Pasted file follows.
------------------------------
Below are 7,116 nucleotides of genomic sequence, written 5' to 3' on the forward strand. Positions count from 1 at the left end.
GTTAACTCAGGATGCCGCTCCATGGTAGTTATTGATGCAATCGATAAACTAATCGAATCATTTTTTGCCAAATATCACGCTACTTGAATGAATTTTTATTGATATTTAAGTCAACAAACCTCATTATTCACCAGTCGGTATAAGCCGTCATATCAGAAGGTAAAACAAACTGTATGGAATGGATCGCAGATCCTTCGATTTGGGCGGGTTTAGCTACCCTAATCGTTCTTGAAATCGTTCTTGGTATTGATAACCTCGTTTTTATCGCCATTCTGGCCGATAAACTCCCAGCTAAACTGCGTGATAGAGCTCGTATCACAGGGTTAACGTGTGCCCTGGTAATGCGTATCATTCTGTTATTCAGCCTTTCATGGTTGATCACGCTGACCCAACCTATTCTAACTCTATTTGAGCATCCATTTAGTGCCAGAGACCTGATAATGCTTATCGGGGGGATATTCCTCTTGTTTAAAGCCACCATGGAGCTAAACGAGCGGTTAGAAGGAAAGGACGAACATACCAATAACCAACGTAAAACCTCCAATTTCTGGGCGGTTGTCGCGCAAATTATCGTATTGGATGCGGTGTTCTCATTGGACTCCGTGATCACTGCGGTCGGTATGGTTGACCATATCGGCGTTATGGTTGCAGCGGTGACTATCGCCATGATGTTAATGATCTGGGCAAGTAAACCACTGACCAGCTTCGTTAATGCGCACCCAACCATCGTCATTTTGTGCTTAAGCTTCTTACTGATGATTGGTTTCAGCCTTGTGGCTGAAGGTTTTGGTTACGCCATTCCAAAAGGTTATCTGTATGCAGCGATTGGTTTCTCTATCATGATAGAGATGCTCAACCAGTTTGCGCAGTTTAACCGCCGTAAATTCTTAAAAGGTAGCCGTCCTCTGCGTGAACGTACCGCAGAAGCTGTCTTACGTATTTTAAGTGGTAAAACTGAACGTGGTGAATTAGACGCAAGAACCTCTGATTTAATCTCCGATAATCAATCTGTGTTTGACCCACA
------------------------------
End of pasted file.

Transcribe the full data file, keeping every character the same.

Below are 7,116 nucleotides of genomic sequence, written 5' to 3' on the forward strand. Positions count from 1 at the left end.
GTTAACTCAGGATGCCGCTCCATGGTAGTTATTGATGCAATCGATAAACTAATCGAATCATTTTTTGCCAAATATCACGCTACTTGAATGAATTTTTATTGATATTTAAGTCAACAAACCTCATTATTCACCAGTCGGTATAAGCCGTCATATCAGAAGGTAAAACAAACTGTATGGAATGGATCGCAGATCCTTCGATTTGGGCGGGTTTAGCTACCCTAATCGTTCTTGAAATCGTTCTTGGTATTGATAACCTCGTTTTTATCGCCATTCTGGCCGATAAACTCCCAGCTAAACTGCGTGATAGAGCTCGTATCACAGGGTTAACGTGTGCCCTGGTAATGCGTATCATTCTGTTATTCAGCCTTTCATGGTTGATCACGCTGACCCAACCTATTCTAACTCTATTTGAGCATCCATTTAGTGCCAGAGACCTGATAATGCTTATCGGGGGGATATTCCTCTTGTTTAAAGCCACCATGGAGCTAAACGAGCGGTTAGAAGGAAAGGACGAACATACCAATAACCAACGTAAAACCTCCAATTTCTGGGCGGTTGTCGCGCAAATTATCGTATTGGATGCGGTGTTCTCATTGGACTCCGTGATCACTGCGGTCGGTATGGTTGACCATATCGGCGTTATGGTTGCAGCGGTGACTATCGCCATGATGTTAATGATCTGGGCAAGTAAACCACTGACCAGCTTCGTTAATGCGCACCCAACCATCGTCATTTTGTGCTTAAGCTTCTTACTGATGATTGGTTTCAGCCTTGTGGCTGAAGGTTTTGGTTACGCCATTCCAAAAGGTTATCTGTATGCAGCGATTGGTTTCTCTATCATGATAGAGATGCTCAACCAGTTTGCGCAGTTTAACCGCCGTAAATTCTTAAAAGGTAGCCGTCCTCTGCGTGAACGTACCGCAGAAGCTGTCTTACGTATTTTAAGTGGTAAAACTGAACGTGGTGAATTAGACGCAAGAACCTCTGATTTAATCTCCGATAATCAATCTGTGTTTGACCCACA